Tuesday, December 11, 2012

A Not So Dairy Queen

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Sigh, I do love myself some cheese.  A nice creamy brie, particularly if it's been baked en croute; a good sharp Cheddar; and oh goat cheese, how do I love you.  But alas, our affair can be no more.  After dealing with digestive issues off and on for about a year, I finally made an appointment with my doctor this last summer.  I had a strong suspicion that I knew what the problem was, I just didn't want to admit it, and then she confirmed my fear "you're probably lactose intolerant".  In order to be sure though, she advised me to cut out all dairy for a week or so to see if I felt better.  If that didn't work I could come back and talk about other potential causes. 

So I did as told and completely cut out all dairy successfully for about two weeks.  The difference was dramatic, I felt so much better and no longer experienced digestive discomfort.  I was shocked at how quickly I was able to feel the difference.  Unfortunately, though, this meant that the diagnosis I had dreaded was accurate, I had developed lactose intolerance.  (After reading some articles I have discovered this may not be that uncommon in adult women.)

So now, faced with this new truth about my body, I have been trying to figure out the best ways to adapt my diet.  Why oh why does something I love so much have to cause so much pain and discomfort?  Luckily, after doing some online research I've discovered that there are still some dairy items I can, or might be able to, eat without issue.  First, I learned that Greek yogurt is A.OK because of the cultures, but unfortunately frozen yogurt not so much.  Additionally, harder, aged cheeses tend to have lower levels of lactose and therefore are less likely to cause an issue than say a fresh whole milk mozzarella (bye bye my beloved caprese salads).  Through trial and error I have so far determined that I can handle small amounts of parmesan, however provolone is definitely not in the cards for me.  I have also made the decision to switch to almond milk for my cereal, a change I surprisingly liked.

Figuring out what dairy items I can and cannot enjoy has been quite an experience, and has not been easy.  In fact, I have to admit that after about 2 months of really trying to be careful about what went into my mouth at each meal, I started getting lazy and sloppy.  I reasoned that, well, it's not like the lactose is going to kill me.  I just have to be willing to accept the uncomfortable consequences that go along with it, and sometimes the cheese is worth the discomfort.  This is not a healthy frame of mind, though; sure, the lactose isn't going to kill me, but I should value my body enough to respect when it's telling me that something isn't working.

I need recognize that I am lucky, there are people suffering from conditions such as Crohn's that wish it was just lactose intolerance.  I have a simple solution to my problem, so I need to take charge and actually do the work to weed the negative products out of my diet.  And that right there folks seems to be the issue for me, cutting out dairy (or specifically dairy containing lactose) is work, or at least for me it's work.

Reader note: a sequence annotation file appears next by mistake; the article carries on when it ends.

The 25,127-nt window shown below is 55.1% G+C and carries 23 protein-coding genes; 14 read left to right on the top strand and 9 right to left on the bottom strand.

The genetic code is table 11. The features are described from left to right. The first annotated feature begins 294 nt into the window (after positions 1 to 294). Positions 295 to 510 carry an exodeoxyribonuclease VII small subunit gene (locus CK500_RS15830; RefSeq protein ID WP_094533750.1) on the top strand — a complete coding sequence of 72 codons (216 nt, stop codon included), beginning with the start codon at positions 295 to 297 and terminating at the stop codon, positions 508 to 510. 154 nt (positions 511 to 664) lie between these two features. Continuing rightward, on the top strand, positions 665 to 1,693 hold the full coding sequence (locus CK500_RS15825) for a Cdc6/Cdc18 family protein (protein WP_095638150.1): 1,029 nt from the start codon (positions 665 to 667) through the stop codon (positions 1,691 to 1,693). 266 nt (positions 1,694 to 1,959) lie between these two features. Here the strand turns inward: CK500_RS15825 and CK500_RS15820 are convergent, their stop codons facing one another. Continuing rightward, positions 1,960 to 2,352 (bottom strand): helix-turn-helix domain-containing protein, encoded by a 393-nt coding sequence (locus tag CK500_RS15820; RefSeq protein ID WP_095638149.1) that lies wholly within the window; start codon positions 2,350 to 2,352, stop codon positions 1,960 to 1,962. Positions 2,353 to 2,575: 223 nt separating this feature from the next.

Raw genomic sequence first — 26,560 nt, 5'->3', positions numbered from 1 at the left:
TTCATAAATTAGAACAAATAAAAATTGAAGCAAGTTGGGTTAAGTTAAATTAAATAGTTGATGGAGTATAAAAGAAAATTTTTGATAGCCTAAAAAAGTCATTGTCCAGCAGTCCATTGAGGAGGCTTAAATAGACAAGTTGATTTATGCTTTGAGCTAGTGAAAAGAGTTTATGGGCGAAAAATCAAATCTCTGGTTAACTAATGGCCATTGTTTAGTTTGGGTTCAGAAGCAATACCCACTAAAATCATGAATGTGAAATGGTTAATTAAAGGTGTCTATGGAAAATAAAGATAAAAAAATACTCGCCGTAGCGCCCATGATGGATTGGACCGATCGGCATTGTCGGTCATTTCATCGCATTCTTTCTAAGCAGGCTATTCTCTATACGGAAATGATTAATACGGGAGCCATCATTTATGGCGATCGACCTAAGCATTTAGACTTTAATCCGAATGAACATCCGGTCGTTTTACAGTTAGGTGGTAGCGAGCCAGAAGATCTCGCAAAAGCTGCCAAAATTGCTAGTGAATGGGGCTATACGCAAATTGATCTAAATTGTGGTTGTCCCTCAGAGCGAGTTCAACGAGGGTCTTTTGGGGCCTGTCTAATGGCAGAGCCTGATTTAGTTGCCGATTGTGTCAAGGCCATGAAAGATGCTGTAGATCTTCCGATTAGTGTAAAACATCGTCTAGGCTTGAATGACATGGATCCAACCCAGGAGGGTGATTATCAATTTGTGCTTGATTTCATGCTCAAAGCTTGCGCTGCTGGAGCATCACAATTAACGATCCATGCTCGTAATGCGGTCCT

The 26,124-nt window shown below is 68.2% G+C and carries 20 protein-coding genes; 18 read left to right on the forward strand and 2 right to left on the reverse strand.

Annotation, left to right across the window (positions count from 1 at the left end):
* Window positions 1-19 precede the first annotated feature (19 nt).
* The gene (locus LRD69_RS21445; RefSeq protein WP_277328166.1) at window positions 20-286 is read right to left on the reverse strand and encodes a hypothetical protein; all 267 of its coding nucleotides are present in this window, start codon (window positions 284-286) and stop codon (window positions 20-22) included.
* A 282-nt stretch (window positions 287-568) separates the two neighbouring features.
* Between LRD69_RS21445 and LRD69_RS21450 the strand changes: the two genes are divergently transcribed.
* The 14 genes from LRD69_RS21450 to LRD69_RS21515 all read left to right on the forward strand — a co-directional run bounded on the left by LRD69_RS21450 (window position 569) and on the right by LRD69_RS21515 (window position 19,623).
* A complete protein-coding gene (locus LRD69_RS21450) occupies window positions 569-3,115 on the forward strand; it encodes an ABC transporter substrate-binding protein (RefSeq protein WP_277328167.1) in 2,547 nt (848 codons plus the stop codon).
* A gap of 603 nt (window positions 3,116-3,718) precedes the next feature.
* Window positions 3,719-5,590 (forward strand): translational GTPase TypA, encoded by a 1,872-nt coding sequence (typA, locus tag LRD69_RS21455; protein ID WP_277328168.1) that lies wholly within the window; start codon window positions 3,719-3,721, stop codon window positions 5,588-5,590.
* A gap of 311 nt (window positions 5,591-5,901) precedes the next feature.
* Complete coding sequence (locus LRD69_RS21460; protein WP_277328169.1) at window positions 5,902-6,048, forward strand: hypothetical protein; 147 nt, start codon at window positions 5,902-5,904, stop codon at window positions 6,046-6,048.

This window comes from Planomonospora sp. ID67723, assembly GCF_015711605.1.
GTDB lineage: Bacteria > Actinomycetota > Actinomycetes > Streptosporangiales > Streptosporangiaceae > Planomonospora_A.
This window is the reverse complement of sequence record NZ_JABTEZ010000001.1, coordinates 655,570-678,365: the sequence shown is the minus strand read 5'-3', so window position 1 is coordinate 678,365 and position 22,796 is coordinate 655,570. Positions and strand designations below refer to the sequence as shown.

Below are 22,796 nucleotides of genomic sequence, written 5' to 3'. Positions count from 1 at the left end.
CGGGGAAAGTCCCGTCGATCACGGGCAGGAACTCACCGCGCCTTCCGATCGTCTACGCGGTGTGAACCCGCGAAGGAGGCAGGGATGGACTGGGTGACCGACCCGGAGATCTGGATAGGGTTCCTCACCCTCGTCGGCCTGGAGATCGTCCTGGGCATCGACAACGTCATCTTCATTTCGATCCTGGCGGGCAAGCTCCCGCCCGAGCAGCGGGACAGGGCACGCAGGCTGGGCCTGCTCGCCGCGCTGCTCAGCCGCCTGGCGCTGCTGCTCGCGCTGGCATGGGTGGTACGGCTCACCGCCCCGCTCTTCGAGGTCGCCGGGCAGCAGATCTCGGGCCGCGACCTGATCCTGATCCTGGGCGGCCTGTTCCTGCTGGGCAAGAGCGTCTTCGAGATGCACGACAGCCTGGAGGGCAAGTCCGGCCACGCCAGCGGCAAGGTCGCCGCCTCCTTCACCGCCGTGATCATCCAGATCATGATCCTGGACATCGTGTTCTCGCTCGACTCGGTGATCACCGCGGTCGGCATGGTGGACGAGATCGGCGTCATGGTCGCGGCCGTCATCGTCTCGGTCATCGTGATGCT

I am so used to being able to generally eat whatever I want, I had no food allergies or anything growing up.  If I didn't want to eat meat or dairy at a particular meal, fine, but I could limit that decision to when I felt like it and I only needed a small number of recipes to accommodate those days.  If I found a recipe I really wanted to try I didn't have to think twice about whether it called for cheese or milk or not.  I do really prefer to eat limited amounts of meat, so over several years I have cultivated a wide range of tried and true vegetarian recipes, however virtually all of them rely on some form of dairy for flavor.  So now, I feel like I am starting from scratch.  Cooking without meat has become easy (I am not a full vegetarian however, I simply eat limited amounts of meat), but I now need to learn to make dairy-free cooking just as easy.  Unfortunately, now many of my go-to recipes can no longer be in rotation, at least not without modifications.  This means I have to put a lot more thought into meal planning.  Until living without dairy becomes second nature I can't just go to the grocery store and figure things out there, everything related to my meals will have to be thought and planned out ahead of time, which will require significant effort on my part.

I know what I need to do, I just need to actually do it.  I need to take the time to plan out all meals a week at a time.  I need to reevaluate my pantry to ensure that I have it stocked to be friendly for a no-dairy household.  I need to make the effort to find and try out new recipes, and I need to experiment to determine which current recipes can be modified.  I need to do a lot, and it will be work, and it does feel daunting but it is necessary to ensure my body is healthy.  So as I make progress with this process I promise to share any great recipes I come across, or maybe even create on my own, as well as any tips I learn to make such a complete dietary overhaul easier.  Oh, and if anyone has a good vegan pizza recipe (not using soy cheese) please, please, pass it along!  Pizza is something I don't want to have to give up on completely.

Are any of you struggling with late in life dietary changes?  Was it as hard to modify your diet as it seems to be for me?

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